Matt Cappy Is Tooting His Own Horn

New Jersey-born trumpet player discusses his career journey and working with legendary artists such as Michael Jackson and Earth, Wind & Fire

GRAMMY.com

If you ask trumpet player Matt Cappy how he found his way into a career in music, he might say there was a bit of "luck" involved. Of course, his monumental talent also represents a big part of the equation. Drawn to music as a child, Cappy has parlayed playing trumpet at Overbrook High School in New Jersey into becoming a first-call musician who tours the world and records with artists such as Jay-Z, Aretha Franklin, Michael Jackson, and Earth, Wind & Fire. In an exclusive interview with GRAMMY.com, Cappy discussed his impressive career journey, artists with whom he's collaborated, touring and recording, and his involvement with The Recording Academy, among other topics.

View the video interview with Matt Cappy.

"I really have to say it was by … luck," says Cappy about his introduction to music. "Because my father was from New York, my mother [was from] West Virginia [and] they got transferred down here to Philly. And they just happened to pick this town randomly and it literally happened to be an amazing hot bed for music."

Cappy has collaborated with a hot bed of talent, recording with GRAMMY winners such as Jackson, Wyclef, Jill Scott, and Floetry. On the concert stage, he has performed with Scott, Maxwell, the Roots, Kirk Franklin, Tony Bennett, Aretha Franklin, Common, and Jay-Z, to name a few. Along the way, the New Jersey native has become a world traveler.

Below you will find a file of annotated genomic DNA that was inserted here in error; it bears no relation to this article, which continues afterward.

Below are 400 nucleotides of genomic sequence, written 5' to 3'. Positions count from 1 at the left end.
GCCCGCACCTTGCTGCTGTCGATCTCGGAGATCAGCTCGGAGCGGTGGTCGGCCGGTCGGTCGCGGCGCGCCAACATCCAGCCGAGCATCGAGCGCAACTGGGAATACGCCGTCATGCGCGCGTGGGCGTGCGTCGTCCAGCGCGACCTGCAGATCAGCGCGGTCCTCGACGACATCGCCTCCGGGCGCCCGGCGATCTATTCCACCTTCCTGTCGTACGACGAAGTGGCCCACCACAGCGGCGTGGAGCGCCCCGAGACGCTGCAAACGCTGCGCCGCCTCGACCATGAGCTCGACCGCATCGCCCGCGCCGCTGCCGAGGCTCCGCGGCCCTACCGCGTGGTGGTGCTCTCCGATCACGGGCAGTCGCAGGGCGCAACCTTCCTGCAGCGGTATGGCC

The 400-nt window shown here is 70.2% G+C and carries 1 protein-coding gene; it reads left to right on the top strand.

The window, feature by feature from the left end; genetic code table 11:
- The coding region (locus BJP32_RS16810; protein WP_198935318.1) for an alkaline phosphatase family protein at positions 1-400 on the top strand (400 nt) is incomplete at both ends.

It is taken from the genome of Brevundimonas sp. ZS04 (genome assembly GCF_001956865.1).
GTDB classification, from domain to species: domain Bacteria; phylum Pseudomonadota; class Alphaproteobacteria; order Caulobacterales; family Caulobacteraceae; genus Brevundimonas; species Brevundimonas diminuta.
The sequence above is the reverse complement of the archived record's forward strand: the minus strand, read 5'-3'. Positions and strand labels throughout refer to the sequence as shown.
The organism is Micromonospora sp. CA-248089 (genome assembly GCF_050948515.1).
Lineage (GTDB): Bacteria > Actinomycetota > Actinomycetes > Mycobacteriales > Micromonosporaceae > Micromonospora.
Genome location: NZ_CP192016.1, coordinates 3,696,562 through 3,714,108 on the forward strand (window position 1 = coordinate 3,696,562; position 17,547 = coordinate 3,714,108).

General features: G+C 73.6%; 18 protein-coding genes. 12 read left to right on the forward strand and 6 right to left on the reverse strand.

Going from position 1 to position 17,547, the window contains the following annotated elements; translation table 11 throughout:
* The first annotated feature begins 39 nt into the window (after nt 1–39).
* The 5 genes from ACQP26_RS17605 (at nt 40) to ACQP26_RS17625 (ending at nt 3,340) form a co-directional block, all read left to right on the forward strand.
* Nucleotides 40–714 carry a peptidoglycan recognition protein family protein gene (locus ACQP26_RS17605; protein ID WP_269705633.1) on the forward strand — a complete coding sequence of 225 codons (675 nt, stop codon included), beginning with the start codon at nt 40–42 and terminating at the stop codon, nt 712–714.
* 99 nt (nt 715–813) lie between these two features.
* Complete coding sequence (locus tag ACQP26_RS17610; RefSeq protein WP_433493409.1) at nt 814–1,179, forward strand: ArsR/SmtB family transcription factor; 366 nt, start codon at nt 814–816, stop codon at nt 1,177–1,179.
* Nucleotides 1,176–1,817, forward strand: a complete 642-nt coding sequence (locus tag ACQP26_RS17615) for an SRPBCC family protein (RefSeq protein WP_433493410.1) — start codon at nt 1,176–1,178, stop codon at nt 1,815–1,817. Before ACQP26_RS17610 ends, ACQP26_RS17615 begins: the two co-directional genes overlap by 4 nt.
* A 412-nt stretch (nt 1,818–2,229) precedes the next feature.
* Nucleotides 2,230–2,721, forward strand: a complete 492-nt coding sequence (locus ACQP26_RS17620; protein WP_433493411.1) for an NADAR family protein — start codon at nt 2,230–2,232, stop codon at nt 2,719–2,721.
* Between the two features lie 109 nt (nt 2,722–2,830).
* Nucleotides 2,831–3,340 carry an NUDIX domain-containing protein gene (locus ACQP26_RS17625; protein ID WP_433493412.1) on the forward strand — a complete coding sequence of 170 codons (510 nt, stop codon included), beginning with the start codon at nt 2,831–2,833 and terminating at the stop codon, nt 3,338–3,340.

"It's been an amazing 12-year ride with some amazing artists," says Cappy. "Starting back in the day with Jill Scott, I had never been west of the Mississippi River before so I finally got to Los Angeles in 1999. Fast-forwarding … to 2010, Jay-Z opened up for U2 and it was my first time going to Australia and also Japan."

In touring with exciting live acts such as the Roots, Cappy and his trumpet help form a unique union of human and electric elements. The sonic combination of electric instruments such as bass and guitar with wind instruments is second to none, according to Cappy.

"When you have actual moving air … that wave, that coming together between the horn section's air and whatever you have already established with guitars, that's the most powerful mix of a blend that there is in music."

Michael Jackson's Thriller was the first album Cappy ever purchased. In an interesting turn of fate, nearly 30 years later he found himself playing on Jackson's 2001 album Invincible, which included the hit "Butterflies." Despite his impressive résumé, even seasoned musicians such as Cappy can become nervous in the studio while in the company of legends.

"[The] Earth, Wind & Fire session was the most scared I've ever been behind the glass. Maurice White [and] Verdine White [were] on the other side of the glass," says Cappy regarding his stint with the legends on the band's 2005 album Illumination.

In addition to his recording and touring regimen, Cappy stays active on the local music scene, where he is a teacher at his alma mater, the University of the Arts, and current The Recording Academy Philadelphia Chapter Governor. Through his involvement in The Academy, Cappy feels a sense of community and inspiration.

"Every year, I keep meeting more people, from our city and other cities," says Cappy. "It's inspiration[al] — you hear more stories. It's people who have been there, done that, continue to do that. It's important that the arts communities share those stories, stay together, help each other out, and try to build that positive energy."